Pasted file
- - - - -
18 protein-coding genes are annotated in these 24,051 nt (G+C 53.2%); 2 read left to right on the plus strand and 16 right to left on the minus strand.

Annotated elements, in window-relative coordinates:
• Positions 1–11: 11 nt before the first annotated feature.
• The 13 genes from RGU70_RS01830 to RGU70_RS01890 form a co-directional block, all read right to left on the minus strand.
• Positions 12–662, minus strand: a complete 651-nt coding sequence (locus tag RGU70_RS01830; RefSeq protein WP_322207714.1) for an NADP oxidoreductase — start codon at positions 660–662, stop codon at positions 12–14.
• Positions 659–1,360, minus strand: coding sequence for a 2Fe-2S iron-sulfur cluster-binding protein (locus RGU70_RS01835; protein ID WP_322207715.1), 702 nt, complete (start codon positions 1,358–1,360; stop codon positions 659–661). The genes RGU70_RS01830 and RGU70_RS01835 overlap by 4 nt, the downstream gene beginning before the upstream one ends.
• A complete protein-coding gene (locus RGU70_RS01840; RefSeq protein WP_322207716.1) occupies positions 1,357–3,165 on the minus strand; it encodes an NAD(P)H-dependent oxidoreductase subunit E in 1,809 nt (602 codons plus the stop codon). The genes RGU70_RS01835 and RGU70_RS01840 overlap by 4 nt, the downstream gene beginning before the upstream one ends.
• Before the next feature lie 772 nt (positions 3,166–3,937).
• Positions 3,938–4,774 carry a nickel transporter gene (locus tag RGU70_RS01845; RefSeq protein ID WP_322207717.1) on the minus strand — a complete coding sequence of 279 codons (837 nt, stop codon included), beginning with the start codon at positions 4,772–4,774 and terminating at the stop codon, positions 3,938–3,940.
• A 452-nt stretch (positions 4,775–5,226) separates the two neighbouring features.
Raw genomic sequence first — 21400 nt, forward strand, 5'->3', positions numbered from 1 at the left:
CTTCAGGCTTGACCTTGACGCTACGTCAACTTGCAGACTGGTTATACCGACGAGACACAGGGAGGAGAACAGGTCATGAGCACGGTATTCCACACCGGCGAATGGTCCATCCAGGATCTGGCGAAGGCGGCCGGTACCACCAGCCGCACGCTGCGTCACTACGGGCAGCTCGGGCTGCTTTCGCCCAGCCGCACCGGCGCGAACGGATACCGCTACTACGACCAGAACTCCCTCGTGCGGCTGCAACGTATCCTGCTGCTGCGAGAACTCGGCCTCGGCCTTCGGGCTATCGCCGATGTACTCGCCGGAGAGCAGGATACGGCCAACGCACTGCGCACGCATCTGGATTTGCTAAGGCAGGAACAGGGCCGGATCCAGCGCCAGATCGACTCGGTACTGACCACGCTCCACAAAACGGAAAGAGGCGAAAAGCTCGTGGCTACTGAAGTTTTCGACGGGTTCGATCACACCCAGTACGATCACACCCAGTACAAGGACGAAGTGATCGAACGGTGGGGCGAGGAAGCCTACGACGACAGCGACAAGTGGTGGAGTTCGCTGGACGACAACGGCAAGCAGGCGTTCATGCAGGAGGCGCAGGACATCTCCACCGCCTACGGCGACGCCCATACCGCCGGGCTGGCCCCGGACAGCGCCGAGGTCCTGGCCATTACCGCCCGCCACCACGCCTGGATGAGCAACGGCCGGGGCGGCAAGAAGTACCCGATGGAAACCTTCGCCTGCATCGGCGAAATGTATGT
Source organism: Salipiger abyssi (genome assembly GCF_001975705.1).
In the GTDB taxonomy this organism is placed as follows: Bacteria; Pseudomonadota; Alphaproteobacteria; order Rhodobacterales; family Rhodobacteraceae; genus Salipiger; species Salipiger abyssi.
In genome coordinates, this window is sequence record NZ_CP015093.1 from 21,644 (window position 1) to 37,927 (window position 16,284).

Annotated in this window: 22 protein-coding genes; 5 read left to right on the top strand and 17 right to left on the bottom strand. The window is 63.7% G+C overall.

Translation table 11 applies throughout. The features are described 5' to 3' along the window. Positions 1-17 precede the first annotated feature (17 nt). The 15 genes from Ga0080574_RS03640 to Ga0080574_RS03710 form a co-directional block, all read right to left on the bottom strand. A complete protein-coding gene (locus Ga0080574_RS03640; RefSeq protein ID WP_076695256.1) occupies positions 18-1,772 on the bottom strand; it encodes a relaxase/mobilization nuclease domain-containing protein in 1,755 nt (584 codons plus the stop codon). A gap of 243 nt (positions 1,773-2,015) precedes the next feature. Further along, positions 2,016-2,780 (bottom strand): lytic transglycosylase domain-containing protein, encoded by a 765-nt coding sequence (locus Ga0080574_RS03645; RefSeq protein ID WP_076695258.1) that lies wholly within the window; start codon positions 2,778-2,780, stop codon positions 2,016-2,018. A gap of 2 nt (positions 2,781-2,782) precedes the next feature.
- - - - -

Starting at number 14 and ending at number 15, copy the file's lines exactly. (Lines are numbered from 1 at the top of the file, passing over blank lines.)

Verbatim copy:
In the GTDB taxonomy this organism is placed as follows: Bacteria; Pseudomonadota; Alphaproteobacteria; order Rhodobacterales; family Rhodobacteraceae; genus Salipiger; species Salipiger abyssi.
In genome coordinates, this window is sequence record NZ_CP015093.1 from 21,644 (window position 1) to 37,927 (window position 16,284).